Authorities on health and nutrition consistently regard vegetables as one of the healthiest foods. However, recently a compound in asparagus and some other foods, called asparagine, was linked to breast cancer. Some media outlets were quick to highlight the potential danger with headlines like, “Asparagus Could Kill Me?” and “Amino Acid in Asparagus May Cause Breast Cancer.” Should we listen to the headlines and immediately cut asparagus and similar food from our diet?
The simple answer is no. The complicated answer leads us to question what the research actually involved and what the results actually mean, as opposed to listening to sensationalist headlines.
The research involved mice and an amino acid derivative called asparagine. As the name suggests, asparagine is found in asparagus as well as other vegetables, potatoes, certain meats and dairy products. Asparagine is a non-essential amino acid. This means that if humans do not consume any asparagine, our bodies will still naturally make it using an enzyme called asparagine synthetase.
The current research was conducted by scientists from the Cancer Research UK Cancer Institute in Cambridge, UK as well as American and Canadian colleagues and was published in the highly prestigious scientific journal Nature. The research involved mice with an aggressive form of breast cancer.
Even if we cut down on the amount of asparagine we eat, our bodies can still make it.
The researchers noted that a diet high in asparagine seemed to cause breast cancer to spread (metastasize) to other tissues in the mice. In an additional part of the study, asparagine was restricted, through the use of an drug which blocks asparagine synthetase (the enzyme which produces asparagine inside the body) and also with a low asparagine diet. Decreasing asparagine limited the spread (or metastasis) of breast cancer in the mice. The researchers then examined human records and found that breast tumours producing the most asparagine were more likely to spread.
Before we cut asparagus from out diet, consider these points regarding the actual study:
1. This study was conducted in mice with breast cancer, not humans. Indeed, the lead researcher noted: “But of course, until human studies are done, this isn’t a DIY method to prevent cancer.”
2. Although in the current study the researchers noted that human breast tumors producing the most asparagine were more likely to spread, they did not evaluate the effect of dietary asparagine, which is completely separate from what the body produces.
3. Reducing asparagine in mice seemed to slow the spread of breast cancer but did not seem to affect risk of breast cancer in the first place.
4. There are many dietary sources of asparagine including animal-based (beef, poultry, eggs, seafood) and plant-based (asparagus, other vegetables, potatoes, nuts, legumes, soy) Therefore, restricting vegetables or asparagus alone may not decrease consumption of asparagine.
5. Even if we cut down on the amount of asparagine we eat, our bodies can still make it.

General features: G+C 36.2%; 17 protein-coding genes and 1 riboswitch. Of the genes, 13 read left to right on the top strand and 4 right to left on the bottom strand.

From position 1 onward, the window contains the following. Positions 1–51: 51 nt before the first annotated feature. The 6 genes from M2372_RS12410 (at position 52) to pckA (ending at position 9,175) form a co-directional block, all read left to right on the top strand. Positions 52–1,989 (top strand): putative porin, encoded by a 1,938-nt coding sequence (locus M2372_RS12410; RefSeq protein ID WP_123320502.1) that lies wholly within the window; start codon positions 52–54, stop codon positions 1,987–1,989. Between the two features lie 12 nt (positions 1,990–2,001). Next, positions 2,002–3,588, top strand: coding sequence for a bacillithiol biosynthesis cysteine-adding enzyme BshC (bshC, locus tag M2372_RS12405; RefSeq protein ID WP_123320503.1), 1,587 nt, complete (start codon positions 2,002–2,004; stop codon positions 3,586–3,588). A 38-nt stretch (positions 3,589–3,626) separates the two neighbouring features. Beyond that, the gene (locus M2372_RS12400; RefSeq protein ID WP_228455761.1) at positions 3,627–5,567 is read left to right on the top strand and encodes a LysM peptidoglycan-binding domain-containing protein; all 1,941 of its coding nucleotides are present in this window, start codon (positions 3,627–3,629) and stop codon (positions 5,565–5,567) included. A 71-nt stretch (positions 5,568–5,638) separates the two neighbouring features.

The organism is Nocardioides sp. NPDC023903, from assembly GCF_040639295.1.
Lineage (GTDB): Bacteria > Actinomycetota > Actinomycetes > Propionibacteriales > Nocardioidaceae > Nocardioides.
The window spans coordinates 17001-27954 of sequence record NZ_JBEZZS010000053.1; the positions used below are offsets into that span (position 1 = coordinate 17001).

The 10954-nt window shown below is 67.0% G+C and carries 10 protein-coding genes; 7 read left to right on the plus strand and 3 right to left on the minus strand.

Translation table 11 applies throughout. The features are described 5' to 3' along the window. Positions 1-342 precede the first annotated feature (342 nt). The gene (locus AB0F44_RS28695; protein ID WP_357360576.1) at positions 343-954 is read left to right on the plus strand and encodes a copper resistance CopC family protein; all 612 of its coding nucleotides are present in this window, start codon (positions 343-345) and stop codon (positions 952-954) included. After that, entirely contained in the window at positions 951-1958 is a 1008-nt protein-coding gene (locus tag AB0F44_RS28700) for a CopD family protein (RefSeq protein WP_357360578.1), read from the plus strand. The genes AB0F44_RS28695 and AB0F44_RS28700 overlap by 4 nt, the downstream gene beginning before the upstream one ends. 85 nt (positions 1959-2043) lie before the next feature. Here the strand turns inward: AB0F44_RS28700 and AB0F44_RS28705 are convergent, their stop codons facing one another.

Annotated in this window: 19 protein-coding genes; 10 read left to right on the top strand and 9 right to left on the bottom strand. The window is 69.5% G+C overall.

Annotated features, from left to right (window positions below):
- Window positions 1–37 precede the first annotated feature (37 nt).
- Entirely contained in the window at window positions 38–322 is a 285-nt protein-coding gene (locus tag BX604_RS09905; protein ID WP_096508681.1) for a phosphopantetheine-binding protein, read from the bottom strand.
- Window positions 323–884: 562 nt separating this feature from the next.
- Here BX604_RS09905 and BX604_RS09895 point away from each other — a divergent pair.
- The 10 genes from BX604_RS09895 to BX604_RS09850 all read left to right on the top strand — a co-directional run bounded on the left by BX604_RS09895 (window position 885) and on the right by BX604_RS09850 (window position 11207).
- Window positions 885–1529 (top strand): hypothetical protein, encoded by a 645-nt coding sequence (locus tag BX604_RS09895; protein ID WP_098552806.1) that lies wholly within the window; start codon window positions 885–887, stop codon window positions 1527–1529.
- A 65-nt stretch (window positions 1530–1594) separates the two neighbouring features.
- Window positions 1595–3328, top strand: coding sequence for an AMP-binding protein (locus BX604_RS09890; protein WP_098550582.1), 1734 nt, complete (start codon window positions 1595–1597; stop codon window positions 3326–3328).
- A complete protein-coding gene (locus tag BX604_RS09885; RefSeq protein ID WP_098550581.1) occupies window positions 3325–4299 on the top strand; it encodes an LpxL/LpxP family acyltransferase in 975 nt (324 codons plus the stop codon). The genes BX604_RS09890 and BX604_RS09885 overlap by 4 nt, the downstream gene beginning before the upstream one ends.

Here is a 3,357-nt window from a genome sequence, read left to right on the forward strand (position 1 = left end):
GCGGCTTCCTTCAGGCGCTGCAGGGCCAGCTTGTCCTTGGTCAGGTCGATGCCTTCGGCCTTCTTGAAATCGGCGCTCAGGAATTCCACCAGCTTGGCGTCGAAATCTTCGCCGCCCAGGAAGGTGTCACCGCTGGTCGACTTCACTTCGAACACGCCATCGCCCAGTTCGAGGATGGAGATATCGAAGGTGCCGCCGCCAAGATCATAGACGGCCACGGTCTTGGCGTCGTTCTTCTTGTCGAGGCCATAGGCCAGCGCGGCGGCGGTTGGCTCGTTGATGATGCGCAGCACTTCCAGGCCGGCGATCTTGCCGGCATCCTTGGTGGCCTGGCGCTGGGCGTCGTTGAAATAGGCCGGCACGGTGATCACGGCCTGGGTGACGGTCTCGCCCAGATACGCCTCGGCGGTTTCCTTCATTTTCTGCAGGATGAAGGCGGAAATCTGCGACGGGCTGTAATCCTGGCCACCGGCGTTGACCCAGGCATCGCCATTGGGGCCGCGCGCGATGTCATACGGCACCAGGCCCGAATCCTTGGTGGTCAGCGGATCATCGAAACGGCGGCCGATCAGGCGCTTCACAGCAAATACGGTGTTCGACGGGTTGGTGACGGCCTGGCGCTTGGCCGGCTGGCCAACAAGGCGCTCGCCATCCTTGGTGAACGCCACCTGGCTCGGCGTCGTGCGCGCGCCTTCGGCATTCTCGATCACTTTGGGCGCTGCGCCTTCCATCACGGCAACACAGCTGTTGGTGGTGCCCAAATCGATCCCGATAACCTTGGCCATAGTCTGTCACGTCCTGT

6. The current study used a very high dose of asparagine. The researchers compared a diet containing 4% asparagine to a diet containing no asparagine. If a human ate nothing but asparagus, their diet would still only be 0.6% asparagine. I don’t know if it’s possible for a human to consume a natural diet containing either a very high amount of asparagine (4%) or a very low amount (0%).
Let us also consider these points regarding asparagus:
1. Asparagus is naturally low in calories and fat but high in fiber and many micronutrients including vitamins (especially vitamin K and vitamin C), minerals (especially manganese and selenium) and other phytochemicals.
2. I am not aware of any research in humans suggesting that asparagus contributes to cancer initiation and spread.
3. I am aware of research using animal models which show that asparagus decreases cancer risk or severity. In fact as far back as 1981, there were publications detailing a protective effect of asparagus against breast cancer in rats. Subsequent research suggested similar protective effects against liver cancer, stomach cancer, and skin cancer.
4. I am aware of research using human cancer cells which shows that asparagus has anti-cancer effects on colon cancer cells, kidney cancer cells, and most recently (2018) liver cancer cells,[7-11] breast cancer cells, and bladder cancer cells.
5. These anti-cancer effects of asparagus seem to be due to the presence of multiple components, including steroidal constituents, such as sarsasapogenin and diosgenin, asparanins, saponins, cochinchinensis, adscendens, shatavarins, and various acetylenic compounds.
Dietary asparagine, seemingly from any source, can form acrylamides under high heat cooking such as frying. Therefore, fried meat and potatoes (chips, fries, etc.) likely represent the real danger regarding asparagine. In fact, the study briefly discussed above was reported very differently by different media outlets, with some reading: “Eating Meat and Potatoes Linked to Spread of Cancer in Mice’’ and “Eating Meat and Fish ‘Adds More Fire’ to Breast Cancer.” So steamed asparagus is fine, but fried meats not so much.
Asparagus, like other fruits and vegetables is a very healthy choice and can be a great addition to a varied diet. The recent headlines surrounding asparagus are clearly overblown. Regarding this recent mouse study, Baroness Delyth Morgan, chief executive of Breast Cancer Now, stated, “We’d also encourage all patients to follow a healthy and varied diet—rich in fruit, vegetables, and pulses, and limited in processed meat and high fat or sugar foods—to help give them the best chance of survival.”
There should not be a fuss about asparagus.
Copyright 2023 Center for Nutrition Studies. All rights reserved.
100% online, learn at your own pace
A trusted credential from eCornell
Personalized feedback from our team of instructors
20,000+ students and counting